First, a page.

At the time the city agreed to the lucrative package, negotiations were under way with the Oakland A’s on their lease at the Coliseum. With an eye to the generous payments offered the Raiders, the World Champion A’s began demanding more concessions and talked of deserting Oakland should the Raiders return and slice into the East Bay sports market. Among the terms won by the baseball team was a $500,000 additional annual payment from stadium concession revenues.

On March 12, Davis accepted Oakland’s offer, and the Oakland City Council and the Alameda County Board of Supervisors met and approved it. A thousand people showed up at a downtown auditorium to address the council. About half of the 144 citizens who spoke at the hearing favored the deal, half opposed it. Two-thirds of the Oakland residents who spoke urged the council to reject it.

The timing of the agreement was not favorable to its supporters. It was unveiled against a backdrop of boarded-up downtown buildings damaged in the Oct. 17 earthquake. Among the losses in the quake were the historic, ornate City Hall, now closed indefinitely, and the city’s major department store, which is not scheduled to reopen until August.

Oakland schools are in crisis, reeling from a corruption scandal and perennial budget deficits. In the last two decades, manufacturing plants that employed Oakland’s sizable blue-collar labor force deserted the city for the suburbs, and many of the modern high-rise office buildings built downtown in the last decade have yet to be filled. Recent gains made in attracting a handful of major corporations, a huge federal government agency and the University of California’s administrative offices to Oakland--definite bonanzas for the city--have yet to be fully realized in new employment and tax revenue.

Moreover, the Raider deal was made in a city election year, and the terms have become deeply embroiled in city politics. Opponents of Mayor Lionel Wilson, who supports the Raider package and is up for reelection in June, have charged him with giving away the store.

“This has been a firestorm, ever since the day we first voted on the package,” said longtime Oakland City Councilwoman Mary Moore, who opposed it. “That whole week after the vote was a firestorm of phone calls, letters, telegrams--people just outraged. I’ve never seen anything like it. It was so clear-cut that people inside Oakland were furious about it and people outside Oakland were supporting it. . . . By the end of the week, I think we almost lost four secretaries. They had just been drowned in phone calls.”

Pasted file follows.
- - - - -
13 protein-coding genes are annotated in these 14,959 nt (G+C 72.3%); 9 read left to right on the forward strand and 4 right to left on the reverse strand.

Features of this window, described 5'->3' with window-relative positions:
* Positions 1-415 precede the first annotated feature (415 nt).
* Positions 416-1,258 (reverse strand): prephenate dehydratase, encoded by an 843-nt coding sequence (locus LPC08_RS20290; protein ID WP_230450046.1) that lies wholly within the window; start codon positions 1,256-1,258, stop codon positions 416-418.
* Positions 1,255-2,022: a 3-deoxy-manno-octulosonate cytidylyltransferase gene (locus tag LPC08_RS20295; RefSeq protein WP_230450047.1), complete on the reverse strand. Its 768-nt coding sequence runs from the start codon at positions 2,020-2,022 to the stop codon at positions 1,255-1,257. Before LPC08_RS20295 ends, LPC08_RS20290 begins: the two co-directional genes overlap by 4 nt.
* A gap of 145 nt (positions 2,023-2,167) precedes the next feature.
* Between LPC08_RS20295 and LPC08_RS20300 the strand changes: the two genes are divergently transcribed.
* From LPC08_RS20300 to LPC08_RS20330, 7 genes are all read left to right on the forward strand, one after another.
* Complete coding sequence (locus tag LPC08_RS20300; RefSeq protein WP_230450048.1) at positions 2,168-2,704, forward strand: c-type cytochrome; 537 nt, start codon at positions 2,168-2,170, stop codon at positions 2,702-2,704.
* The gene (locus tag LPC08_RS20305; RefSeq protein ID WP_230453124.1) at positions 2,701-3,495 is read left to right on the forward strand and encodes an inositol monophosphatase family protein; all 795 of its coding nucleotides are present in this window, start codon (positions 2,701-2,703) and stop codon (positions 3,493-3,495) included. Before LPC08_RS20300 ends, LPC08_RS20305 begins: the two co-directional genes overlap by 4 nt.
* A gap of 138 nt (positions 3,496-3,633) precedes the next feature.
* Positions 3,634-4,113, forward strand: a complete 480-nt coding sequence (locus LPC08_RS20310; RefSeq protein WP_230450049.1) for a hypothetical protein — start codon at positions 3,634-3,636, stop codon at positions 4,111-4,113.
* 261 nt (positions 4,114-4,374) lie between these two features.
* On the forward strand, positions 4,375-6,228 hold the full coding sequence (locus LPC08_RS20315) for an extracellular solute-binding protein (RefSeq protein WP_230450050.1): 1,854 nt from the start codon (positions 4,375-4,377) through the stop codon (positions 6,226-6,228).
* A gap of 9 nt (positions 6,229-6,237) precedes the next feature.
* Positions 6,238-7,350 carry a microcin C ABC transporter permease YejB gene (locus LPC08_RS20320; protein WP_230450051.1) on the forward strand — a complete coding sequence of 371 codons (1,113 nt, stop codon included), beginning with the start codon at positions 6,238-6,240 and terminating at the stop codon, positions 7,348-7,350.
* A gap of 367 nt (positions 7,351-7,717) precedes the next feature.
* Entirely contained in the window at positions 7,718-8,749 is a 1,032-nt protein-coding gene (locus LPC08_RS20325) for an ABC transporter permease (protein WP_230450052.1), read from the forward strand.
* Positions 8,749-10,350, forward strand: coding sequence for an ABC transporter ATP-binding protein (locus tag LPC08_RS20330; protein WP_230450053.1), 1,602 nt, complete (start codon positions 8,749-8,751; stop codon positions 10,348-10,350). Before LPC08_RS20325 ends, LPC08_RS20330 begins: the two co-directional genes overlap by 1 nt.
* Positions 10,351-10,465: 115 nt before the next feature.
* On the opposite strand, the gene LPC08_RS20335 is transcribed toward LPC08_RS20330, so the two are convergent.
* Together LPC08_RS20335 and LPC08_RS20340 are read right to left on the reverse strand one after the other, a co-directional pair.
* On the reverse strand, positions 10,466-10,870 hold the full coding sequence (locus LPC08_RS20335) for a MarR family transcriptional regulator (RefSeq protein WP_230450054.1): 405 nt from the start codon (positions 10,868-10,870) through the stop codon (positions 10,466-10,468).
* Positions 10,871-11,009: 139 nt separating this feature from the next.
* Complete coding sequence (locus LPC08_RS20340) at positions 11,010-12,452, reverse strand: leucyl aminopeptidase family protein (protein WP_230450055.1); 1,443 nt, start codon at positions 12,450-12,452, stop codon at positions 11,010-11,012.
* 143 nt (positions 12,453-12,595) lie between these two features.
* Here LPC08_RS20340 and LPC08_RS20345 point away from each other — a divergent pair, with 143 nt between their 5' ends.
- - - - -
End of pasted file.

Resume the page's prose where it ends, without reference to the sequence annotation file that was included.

A petition drive asking the council either to repeal its vote or put the package on the ballot in November was launched Monday by an aide to one of the mayoral candidates, an Oakland business leader and an attorney who formerly chaired the Alameda County Democratic Party. Hundreds volunteered to solicit the 30,000 signatures that supporters believe they will need to ensure qualification by the April 11 deadline.

Although city officials insist that the package cannot be decided by referendum, many concede that a successful petition campaign could doom it. Mayor Wilson, for instance, said the petition campaign could force the issue to the courts and “without a doubt” kill the deal.

Even if the drive were to fail, the agreement could be unraveled by the failure of a state bond allocation committee to grant Oakland the right to sell tax-exempt state bonds upon which the deal now hinges. A decision on the bonds is expected April 19.

Such uncertainity has unnerved the still-significant number of East Bay Raider fans counting the days until they can buy tickets. These fans scoff at skeptics who believe tickets will go unsold. A Raiders-Houston Oilers exhibition game in Oakland last August sold out within 2 1/2 hours, and more than 20,000 Bay Area residents remain on waiting lists for season tickets to the 49ers.

Just as opponents of the plan worry that it could bankrupt city coffers, boosters contend it will mark Oakland’s salvation and provide a morale lift to a community weary of being known for its crack problems, its murders and its poverty.

Contrary to its image, Oakland enjoys some of the most scenic parks in the East Bay, relative racial harmony and booming neighborhood commercial centers. Proponents of the Raider plan view it as a medicine for relieving the inferiority complex that has beset Oakland for years in its constant rivalry with San Francisco.


“This (controversy) is ripping this town apart,” said Raider fan John Sharon, a lawyer who hopes the deal will return the team. “We don’t need that right now. We really don’t.”

Although Councilwoman Moore believes the Raider package is a bad deal for the city, she is hopeful that good may come from the backlash it has ignited.

“If this thing serves one purpose, I hope it is to start a voter revolt around the country,” she said. “Because as long as most cities are willing to spend outrageous sums of money to get teams, then every city is held hostage.”